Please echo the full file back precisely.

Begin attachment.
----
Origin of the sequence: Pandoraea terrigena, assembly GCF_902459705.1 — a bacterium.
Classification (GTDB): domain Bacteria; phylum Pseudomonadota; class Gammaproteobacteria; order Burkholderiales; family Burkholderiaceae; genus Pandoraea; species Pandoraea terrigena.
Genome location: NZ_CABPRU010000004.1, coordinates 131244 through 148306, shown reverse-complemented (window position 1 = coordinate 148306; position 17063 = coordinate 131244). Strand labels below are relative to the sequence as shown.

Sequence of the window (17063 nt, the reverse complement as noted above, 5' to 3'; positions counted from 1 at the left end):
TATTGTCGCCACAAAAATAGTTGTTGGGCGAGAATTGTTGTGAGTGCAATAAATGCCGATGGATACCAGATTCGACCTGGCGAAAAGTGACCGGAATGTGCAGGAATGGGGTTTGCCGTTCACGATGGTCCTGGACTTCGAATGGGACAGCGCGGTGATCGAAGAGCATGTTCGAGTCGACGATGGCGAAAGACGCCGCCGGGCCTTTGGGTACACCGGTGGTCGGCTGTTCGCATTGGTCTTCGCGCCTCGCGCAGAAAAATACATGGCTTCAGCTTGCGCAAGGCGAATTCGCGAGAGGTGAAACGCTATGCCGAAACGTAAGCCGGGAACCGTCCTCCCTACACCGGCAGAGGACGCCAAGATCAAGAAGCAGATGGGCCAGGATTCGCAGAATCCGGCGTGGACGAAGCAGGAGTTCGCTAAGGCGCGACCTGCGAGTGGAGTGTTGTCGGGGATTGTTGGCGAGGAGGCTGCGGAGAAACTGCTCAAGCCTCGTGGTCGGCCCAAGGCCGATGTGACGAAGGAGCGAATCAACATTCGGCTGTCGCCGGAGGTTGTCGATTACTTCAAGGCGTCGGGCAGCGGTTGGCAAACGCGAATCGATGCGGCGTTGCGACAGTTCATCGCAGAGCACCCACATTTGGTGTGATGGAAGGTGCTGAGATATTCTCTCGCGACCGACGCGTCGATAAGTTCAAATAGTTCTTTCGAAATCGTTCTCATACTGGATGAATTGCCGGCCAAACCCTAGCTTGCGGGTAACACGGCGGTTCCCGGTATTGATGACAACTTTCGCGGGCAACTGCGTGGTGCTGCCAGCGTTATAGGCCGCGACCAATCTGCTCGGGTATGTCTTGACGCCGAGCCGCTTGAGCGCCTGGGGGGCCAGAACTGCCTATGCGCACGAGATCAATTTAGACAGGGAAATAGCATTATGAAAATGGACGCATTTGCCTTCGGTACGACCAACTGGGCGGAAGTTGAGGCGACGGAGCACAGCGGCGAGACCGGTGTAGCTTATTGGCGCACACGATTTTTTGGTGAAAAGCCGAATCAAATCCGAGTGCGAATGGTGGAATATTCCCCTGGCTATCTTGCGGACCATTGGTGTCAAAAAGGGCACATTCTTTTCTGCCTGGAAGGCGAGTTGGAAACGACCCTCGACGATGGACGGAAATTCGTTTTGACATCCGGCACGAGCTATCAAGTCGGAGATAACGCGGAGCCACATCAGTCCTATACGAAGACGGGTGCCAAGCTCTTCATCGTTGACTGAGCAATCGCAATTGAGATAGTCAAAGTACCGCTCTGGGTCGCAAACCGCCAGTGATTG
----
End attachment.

Origin of the sequence: Pandoraea terrigena, assembly GCF_902459705.1 — a bacterium.
Classification (GTDB): domain Bacteria; phylum Pseudomonadota; class Gammaproteobacteria; order Burkholderiales; family Burkholderiaceae; genus Pandoraea; species Pandoraea terrigena.
Genome location: NZ_CABPRU010000004.1, coordinates 131244 through 148306, shown reverse-complemented (window position 1 = coordinate 148306; position 17063 = coordinate 131244). Strand labels below are relative to the sequence as shown.

Sequence of the window (17063 nt, the reverse complement as noted above, 5' to 3'; positions counted from 1 at the left end):
TATTGTCGCCACAAAAATAGTTGTTGGGCGAGAATTGTTGTGAGTGCAATAAATGCCGATGGATACCAGATTCGACCTGGCGAAAAGTGACCGGAATGTGCAGGAATGGGGTTTGCCGTTCACGATGGTCCTGGACTTCGAATGGGACAGCGCGGTGATCGAAGAGCATGTTCGAGTCGACGATGGCGAAAGACGCCGCCGGGCCTTTGGGTACACCGGTGGTCGGCTGTTCGCATTGGTCTTCGCGCCTCGCGCAGAAAAATACATGGCTTCAGCTTGCGCAAGGCGAATTCGCGAGAGGTGAAACGCTATGCCGAAACGTAAGCCGGGAACCGTCCTCCCTACACCGGCAGAGGACGCCAAGATCAAGAAGCAGATGGGCCAGGATTCGCAGAATCCGGCGTGGACGAAGCAGGAGTTCGCTAAGGCGCGACCTGCGAGTGGAGTGTTGTCGGGGATTGTTGGCGAGGAGGCTGCGGAGAAACTGCTCAAGCCTCGTGGTCGGCCCAAGGCCGATGTGACGAAGGAGCGAATCAACATTCGGCTGTCGCCGGAGGTTGTCGATTACTTCAAGGCGTCGGGCAGCGGTTGGCAAACGCGAATCGATGCGGCGTTGCGACAGTTCATCGCAGAGCACCCACATTTGGTGTGATGGAAGGTGCTGAGATATTCTCTCGCGACCGACGCGTCGATAAGTTCAAATAGTTCTTTCGAAATCGTTCTCATACTGGATGAATTGCCGGCCAAACCCTAGCTTGCGGGTAACACGGCGGTTCCCGGTATTGATGACAACTTTCGCGGGCAACTGCGTGGTGCTGCCAGCGTTATAGGCCGCGACCAATCTGCTCGGGTATGTCTTGACGCCGAGCCGCTTGAGCGCCTGGGGGGCCAGAACTGCCTATGCGCACGAGATCAATTTAGACAGGGAAATAGCATTATGAAAATGGACGCATTTGCCTTCGGTACGACCAACTGGGCGGAAGTTGAGGCGACGGAGCACAGCGGCGAGACCGGTGTAGCTTATTGGCGCACACGATTTTTTGGTGAAAAGCCGAATCAAATCCGAGTGCGAATGGTGGAATATTCCCCTGGCTATCTTGCGGACCATTGGTGTCAAAAAGGGCACATTCTTTTCTGCCTGGAAGGCGAGTTGGAAACGACCCTCGACGATGGACGGAAATTCGTTTTGACATCCGGCACGAGCTATCAAGTCGGAGATAACGCGGAGCCACATCAGTCCTATACGAAGACGGGTGCCAAGCTCTTCATCGTTGACTGAGCAATCGCAATTGAGATAGTCAAAGTACCGCTCTGGGTCGCAAACCGCCAGTGATTG